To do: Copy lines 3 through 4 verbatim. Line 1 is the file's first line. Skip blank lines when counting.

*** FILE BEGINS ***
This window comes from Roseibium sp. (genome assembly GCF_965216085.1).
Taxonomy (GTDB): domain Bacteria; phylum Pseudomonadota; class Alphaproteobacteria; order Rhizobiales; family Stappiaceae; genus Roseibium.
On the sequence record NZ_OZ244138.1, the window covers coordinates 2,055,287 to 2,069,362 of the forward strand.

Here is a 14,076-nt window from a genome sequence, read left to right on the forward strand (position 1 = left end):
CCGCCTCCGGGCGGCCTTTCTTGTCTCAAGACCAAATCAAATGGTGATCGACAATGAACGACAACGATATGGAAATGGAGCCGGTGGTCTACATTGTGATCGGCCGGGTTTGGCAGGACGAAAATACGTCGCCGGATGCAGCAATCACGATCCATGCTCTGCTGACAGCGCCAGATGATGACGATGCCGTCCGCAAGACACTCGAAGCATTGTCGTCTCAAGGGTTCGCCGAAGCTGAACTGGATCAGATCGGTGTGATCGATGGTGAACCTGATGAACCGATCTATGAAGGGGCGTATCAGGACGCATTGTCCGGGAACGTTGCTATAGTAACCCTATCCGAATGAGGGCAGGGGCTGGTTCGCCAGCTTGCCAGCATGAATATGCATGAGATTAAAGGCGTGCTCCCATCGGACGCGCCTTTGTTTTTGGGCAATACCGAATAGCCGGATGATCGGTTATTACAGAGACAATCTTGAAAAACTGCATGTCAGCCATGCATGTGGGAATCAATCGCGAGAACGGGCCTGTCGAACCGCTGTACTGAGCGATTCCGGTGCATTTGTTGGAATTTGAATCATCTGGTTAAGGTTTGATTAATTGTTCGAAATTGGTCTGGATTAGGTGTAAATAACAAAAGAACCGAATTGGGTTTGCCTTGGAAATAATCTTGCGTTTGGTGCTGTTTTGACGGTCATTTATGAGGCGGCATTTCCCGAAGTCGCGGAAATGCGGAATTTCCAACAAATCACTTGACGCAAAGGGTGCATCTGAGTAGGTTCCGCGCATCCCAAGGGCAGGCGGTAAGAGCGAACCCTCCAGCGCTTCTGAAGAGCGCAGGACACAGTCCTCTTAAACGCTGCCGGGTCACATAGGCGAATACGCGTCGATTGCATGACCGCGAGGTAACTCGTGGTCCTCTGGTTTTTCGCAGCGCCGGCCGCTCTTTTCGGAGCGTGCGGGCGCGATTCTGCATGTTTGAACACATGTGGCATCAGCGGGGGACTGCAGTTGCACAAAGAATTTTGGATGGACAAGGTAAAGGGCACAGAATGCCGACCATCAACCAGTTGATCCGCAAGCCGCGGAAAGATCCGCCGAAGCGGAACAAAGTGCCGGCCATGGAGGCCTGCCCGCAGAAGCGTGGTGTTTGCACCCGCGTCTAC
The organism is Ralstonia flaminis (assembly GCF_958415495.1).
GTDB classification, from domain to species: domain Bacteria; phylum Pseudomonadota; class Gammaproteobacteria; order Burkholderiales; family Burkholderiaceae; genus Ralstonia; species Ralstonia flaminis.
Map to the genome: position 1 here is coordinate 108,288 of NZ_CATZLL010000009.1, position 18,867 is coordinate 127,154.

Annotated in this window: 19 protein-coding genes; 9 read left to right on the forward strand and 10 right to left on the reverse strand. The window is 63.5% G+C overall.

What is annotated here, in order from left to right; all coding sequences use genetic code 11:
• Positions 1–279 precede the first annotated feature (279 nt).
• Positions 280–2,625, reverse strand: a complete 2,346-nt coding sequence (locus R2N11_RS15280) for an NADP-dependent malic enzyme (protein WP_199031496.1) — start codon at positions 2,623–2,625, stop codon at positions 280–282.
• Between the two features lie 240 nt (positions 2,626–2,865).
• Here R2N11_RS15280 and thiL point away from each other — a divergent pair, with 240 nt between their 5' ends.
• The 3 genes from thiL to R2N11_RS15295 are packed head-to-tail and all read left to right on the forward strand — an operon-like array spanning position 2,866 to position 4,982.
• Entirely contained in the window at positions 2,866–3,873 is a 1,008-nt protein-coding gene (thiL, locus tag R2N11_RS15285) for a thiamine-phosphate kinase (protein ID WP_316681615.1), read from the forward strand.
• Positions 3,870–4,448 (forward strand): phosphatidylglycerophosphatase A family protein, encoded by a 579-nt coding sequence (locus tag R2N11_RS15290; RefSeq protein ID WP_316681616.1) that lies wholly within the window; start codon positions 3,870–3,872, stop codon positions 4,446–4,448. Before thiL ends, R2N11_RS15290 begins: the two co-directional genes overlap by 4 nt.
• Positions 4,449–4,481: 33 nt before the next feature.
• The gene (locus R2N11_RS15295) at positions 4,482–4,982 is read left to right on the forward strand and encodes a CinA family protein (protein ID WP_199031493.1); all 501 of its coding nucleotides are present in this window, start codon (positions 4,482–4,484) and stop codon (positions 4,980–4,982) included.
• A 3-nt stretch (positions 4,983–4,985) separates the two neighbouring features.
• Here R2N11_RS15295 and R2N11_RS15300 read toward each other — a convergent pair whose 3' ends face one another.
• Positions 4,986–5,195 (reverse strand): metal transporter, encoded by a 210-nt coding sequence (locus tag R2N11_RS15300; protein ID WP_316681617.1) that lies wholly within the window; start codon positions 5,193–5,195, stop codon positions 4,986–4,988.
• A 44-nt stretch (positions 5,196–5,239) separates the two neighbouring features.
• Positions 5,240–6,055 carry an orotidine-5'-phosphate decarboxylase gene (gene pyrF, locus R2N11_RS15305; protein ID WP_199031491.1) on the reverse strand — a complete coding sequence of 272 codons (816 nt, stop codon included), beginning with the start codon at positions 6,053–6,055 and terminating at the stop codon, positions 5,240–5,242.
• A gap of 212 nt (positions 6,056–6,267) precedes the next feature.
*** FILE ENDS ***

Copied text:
On the sequence record NZ_OZ244138.1, the window covers coordinates 2,055,287 to 2,069,362 of the forward strand.

Here is a 14,076-nt window from a genome sequence, read left to right on the forward strand (position 1 = left end):